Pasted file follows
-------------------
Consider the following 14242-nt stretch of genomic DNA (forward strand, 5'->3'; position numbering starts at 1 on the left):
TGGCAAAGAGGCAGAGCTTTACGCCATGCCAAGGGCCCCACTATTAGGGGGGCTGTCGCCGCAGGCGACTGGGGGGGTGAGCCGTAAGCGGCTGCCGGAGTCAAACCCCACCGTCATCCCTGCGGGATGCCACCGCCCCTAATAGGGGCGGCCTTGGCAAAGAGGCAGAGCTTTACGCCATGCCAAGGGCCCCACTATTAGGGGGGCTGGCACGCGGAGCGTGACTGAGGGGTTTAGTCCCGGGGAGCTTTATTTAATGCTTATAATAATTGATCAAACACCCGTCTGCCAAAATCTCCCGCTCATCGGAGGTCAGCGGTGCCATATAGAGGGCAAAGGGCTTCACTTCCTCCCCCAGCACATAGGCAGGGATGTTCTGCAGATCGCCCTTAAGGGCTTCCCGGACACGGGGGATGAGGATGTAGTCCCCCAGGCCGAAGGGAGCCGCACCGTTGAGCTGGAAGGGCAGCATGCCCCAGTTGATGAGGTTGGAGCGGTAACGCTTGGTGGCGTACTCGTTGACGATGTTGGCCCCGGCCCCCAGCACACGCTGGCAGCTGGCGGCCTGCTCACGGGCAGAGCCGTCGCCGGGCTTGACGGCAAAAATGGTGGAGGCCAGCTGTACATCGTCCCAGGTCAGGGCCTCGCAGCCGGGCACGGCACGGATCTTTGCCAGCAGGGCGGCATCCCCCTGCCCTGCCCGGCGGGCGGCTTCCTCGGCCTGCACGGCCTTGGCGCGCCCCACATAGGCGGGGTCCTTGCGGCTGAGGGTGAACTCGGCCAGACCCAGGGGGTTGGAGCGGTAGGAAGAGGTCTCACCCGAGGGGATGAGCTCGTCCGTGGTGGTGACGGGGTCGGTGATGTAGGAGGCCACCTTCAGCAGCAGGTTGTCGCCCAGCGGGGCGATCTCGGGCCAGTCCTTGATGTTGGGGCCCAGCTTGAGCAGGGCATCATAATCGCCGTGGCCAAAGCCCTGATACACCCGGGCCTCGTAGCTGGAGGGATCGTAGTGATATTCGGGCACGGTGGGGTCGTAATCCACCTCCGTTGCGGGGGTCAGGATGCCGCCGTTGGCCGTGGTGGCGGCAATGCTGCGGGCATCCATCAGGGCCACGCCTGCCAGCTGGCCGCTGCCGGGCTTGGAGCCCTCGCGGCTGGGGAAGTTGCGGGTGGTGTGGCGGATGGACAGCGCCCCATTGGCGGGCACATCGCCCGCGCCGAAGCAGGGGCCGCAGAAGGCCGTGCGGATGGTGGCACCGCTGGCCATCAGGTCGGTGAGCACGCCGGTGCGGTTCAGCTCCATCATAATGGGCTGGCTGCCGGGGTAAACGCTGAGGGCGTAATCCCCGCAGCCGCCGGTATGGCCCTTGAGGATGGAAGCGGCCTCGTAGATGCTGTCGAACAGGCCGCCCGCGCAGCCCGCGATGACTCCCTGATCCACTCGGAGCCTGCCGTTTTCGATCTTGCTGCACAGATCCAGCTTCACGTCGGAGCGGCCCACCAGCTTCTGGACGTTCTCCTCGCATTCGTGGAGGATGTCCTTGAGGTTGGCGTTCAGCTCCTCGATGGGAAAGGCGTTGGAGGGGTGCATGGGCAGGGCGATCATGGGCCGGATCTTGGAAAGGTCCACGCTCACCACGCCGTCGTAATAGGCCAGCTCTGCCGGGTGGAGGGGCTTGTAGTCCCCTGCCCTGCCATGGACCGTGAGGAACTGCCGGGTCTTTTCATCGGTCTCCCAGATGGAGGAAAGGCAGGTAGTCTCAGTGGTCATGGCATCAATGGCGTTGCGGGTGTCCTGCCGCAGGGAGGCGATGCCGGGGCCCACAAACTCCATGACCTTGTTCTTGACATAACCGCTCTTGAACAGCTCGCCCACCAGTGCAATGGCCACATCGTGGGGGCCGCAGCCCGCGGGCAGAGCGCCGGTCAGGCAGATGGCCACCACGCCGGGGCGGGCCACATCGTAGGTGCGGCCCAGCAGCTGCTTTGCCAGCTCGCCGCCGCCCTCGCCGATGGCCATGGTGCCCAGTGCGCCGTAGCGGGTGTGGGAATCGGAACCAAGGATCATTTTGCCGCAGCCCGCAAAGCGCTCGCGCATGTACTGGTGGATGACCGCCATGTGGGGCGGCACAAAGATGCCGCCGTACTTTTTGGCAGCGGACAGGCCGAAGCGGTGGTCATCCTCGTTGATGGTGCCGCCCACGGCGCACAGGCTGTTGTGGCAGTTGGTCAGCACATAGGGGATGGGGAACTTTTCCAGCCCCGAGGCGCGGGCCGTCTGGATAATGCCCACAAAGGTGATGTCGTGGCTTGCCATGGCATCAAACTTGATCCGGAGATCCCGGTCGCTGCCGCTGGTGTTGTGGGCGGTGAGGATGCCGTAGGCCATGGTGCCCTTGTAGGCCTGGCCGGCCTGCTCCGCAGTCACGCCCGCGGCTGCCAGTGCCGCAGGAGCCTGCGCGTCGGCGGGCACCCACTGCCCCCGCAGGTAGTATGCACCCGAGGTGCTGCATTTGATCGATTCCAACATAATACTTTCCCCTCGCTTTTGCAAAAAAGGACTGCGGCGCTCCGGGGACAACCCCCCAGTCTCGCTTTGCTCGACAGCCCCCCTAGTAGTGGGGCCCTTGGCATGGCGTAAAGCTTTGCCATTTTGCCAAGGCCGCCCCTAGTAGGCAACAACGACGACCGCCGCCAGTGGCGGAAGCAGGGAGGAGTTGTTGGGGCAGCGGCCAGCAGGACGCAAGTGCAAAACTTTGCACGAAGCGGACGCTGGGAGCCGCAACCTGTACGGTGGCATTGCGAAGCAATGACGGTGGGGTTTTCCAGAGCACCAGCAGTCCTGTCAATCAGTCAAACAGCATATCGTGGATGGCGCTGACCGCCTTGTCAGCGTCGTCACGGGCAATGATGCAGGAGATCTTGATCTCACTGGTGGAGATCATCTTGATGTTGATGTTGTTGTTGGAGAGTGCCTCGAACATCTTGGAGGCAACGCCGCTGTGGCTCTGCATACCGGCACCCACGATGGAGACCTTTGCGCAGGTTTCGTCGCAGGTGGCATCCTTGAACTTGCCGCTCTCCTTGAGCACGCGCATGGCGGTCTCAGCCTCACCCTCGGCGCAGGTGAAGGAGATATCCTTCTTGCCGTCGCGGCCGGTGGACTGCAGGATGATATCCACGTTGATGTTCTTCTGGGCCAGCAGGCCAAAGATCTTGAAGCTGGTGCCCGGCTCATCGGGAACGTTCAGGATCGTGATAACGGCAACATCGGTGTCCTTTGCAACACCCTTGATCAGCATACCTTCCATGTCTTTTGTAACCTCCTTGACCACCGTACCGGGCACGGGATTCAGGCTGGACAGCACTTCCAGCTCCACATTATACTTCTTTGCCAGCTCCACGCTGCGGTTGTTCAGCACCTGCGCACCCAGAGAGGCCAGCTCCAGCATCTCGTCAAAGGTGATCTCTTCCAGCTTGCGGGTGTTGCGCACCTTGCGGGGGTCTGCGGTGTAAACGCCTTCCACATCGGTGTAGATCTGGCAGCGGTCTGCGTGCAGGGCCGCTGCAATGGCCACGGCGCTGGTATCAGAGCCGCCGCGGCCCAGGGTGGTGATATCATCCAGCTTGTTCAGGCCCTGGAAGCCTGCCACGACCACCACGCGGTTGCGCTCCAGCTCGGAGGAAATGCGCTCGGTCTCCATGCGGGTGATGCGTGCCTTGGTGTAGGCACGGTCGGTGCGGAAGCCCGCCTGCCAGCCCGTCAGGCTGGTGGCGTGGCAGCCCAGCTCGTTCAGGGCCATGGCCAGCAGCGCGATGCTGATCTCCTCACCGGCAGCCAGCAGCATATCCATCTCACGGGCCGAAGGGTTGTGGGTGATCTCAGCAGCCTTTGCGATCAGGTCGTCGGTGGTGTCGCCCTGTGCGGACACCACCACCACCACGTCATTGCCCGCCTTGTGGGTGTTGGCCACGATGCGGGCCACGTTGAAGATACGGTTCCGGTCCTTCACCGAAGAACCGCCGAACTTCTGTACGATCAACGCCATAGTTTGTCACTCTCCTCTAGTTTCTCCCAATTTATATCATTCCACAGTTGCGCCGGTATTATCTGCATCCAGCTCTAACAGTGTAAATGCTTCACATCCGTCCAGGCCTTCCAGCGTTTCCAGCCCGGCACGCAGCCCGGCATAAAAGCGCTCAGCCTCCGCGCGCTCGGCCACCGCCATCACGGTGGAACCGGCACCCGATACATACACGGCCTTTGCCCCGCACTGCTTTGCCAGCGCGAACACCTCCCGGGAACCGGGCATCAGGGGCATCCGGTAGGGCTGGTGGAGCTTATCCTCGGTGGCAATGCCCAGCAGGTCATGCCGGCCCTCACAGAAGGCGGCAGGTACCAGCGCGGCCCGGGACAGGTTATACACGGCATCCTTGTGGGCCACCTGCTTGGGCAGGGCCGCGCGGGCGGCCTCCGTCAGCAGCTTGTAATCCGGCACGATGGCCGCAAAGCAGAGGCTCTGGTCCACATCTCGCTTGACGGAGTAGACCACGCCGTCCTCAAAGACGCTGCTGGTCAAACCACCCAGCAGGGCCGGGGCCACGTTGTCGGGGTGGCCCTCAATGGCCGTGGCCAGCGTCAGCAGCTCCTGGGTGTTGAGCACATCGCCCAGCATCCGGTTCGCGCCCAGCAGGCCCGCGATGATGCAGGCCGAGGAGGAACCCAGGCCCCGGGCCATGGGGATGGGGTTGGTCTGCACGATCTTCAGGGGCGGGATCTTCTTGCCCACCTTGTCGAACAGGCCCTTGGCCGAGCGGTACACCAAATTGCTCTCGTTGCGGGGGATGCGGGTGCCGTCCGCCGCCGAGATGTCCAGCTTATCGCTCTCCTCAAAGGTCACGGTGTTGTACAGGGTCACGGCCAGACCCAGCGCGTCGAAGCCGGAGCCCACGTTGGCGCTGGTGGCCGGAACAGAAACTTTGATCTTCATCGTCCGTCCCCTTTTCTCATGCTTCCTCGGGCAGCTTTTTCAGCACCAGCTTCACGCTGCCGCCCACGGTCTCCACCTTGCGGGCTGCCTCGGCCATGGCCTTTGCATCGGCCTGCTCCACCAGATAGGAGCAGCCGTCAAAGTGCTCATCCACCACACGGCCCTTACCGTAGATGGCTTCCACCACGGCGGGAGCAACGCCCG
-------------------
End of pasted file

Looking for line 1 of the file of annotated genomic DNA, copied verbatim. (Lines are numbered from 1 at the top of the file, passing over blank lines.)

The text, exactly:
Consider the following 14242-nt stretch of genomic DNA (forward strand, 5'->3'; position numbering starts at 1 on the left):